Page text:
An assault of a sexual nature is the intentional harm or injury through penetration or wounding of the genitalia or reproductive organs of the victim without his or her consent. It is a crime against persons and not a crime against honor unlike rape.
As it is a crime against person, it may be committed by or against a male or a female. It may also be committed by the accused using any implement, object including any or all parts of his body which may be inserted through the genitalia of the victim.
A sexual assault is inherently difficult for the prosecution to prove because sexual assault victims are often reluctant to report the assault and much less motivated to testify to the assault in a public venue such as a courtroom. Also, most sexual assaults are committed at times and places where there are few or no witnesses. On the other hand, the identity of the assailant is usually not a difficult point to prove as research evidence shows that most assaults are committed by a person within the family or intimately related to the victim.
An accused usually defends himself against a charge of sexual assault in two ways: one is by raising reasonable doubt as to the lack of intent to wound or penetrate the genitalia of the victim; another way is by raising the issue of consent—that the victim consented to the rough sex which caused the wounding or penetration of the genitalia.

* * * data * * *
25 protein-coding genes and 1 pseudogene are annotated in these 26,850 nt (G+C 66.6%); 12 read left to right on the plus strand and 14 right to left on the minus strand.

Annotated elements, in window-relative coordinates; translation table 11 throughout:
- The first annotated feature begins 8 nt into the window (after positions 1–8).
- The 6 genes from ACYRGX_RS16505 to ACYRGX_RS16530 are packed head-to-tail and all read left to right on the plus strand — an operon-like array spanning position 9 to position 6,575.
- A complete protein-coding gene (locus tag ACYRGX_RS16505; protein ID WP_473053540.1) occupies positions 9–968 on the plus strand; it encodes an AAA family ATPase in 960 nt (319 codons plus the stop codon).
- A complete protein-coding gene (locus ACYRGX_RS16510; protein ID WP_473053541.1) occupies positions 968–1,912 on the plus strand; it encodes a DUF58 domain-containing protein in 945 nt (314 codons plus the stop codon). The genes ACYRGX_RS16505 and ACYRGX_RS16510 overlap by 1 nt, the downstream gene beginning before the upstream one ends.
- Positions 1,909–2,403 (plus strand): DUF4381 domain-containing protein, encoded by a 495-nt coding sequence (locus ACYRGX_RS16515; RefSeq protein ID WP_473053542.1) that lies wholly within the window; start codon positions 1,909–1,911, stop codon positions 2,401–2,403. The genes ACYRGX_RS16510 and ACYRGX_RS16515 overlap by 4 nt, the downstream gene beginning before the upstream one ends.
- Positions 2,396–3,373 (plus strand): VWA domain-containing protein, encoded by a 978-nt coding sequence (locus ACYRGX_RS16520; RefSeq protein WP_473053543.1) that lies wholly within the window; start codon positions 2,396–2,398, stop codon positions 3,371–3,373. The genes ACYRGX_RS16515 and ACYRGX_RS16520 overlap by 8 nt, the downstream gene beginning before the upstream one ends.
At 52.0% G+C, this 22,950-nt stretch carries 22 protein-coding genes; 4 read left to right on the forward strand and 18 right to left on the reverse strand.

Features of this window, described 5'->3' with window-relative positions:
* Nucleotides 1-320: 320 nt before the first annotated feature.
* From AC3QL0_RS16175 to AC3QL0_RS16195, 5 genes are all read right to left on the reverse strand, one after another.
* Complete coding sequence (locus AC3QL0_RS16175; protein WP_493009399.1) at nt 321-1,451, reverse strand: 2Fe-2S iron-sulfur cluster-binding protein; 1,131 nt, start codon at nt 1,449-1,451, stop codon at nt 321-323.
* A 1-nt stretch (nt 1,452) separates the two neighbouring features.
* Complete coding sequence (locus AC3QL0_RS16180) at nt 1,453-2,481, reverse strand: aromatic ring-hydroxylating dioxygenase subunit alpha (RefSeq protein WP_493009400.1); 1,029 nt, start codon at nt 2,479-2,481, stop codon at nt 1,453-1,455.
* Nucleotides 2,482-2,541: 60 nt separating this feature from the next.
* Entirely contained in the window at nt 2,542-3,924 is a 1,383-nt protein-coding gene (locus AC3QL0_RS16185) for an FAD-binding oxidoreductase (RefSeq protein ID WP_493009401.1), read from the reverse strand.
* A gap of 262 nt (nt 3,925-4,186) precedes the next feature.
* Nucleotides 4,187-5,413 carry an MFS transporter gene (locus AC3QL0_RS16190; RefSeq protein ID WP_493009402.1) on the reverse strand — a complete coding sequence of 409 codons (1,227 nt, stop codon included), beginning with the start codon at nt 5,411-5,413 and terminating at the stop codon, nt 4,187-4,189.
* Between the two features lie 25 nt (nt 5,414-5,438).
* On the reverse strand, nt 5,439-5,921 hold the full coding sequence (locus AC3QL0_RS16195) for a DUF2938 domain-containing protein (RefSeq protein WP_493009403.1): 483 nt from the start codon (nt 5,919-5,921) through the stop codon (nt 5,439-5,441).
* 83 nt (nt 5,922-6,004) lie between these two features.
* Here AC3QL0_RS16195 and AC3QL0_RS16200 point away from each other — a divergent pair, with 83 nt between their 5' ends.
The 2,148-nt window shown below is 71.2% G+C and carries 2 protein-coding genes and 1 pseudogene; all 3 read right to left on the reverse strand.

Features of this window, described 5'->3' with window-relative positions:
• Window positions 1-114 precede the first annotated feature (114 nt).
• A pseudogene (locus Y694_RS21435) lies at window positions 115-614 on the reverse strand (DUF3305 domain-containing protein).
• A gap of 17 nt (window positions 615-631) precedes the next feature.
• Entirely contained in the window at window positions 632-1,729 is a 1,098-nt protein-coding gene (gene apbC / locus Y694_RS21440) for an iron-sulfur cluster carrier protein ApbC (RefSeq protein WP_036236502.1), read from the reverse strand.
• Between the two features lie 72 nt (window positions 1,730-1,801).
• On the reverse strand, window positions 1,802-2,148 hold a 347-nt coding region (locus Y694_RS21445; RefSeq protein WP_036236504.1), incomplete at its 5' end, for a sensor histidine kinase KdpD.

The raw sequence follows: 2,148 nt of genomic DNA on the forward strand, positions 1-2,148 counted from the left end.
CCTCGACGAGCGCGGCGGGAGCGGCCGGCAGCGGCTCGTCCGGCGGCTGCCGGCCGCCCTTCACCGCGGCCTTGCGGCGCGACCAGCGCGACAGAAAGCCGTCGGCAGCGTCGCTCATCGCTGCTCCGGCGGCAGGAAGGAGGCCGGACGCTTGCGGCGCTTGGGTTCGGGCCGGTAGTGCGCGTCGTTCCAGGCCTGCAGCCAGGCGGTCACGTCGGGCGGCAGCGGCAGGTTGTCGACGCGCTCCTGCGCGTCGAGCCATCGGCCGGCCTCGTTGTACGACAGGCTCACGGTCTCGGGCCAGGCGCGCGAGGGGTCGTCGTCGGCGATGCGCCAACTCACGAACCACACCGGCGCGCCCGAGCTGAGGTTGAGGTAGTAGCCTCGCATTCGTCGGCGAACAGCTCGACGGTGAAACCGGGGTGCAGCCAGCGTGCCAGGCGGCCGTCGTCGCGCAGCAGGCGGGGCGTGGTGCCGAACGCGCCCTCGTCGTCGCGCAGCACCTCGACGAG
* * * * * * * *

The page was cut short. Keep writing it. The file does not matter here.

There was a time when a romantic or sexual relationship between the accused and the victim was a defence against a charge for rape. The underlying presumption was that if the accused and the victim have a romantic or sexual relationship, consent to have sex is implied and presumed to be the reason for engaging in the relationship.
In charges of sexual assault, a romantic or sexual relationship between the accused and the victim is not an effective defence.
The new approach to viewing consent is that people who enter into a romantic or sexual relationship do not give absolute consent but only limited or qualified consent. It is limited to mutual pleasure and satisfaction for both parties. Thus, any wounding or forcible penetration of the genitals of the victim cannot be for the mutual pleasure or satisfaction of the parties as it inflicts pain on the victim. Others have challenged this thinking and have taken the defence that pain often brings heightened sexual pleasure.
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Disclaimer : This article is just a summary of the subject matter being discussed and should not be regarded as a comprehensive legal advice for you to defend yourself alone. If you are charged with criminal offences, it is recommended that you seek legal assistance from criminal lawyers.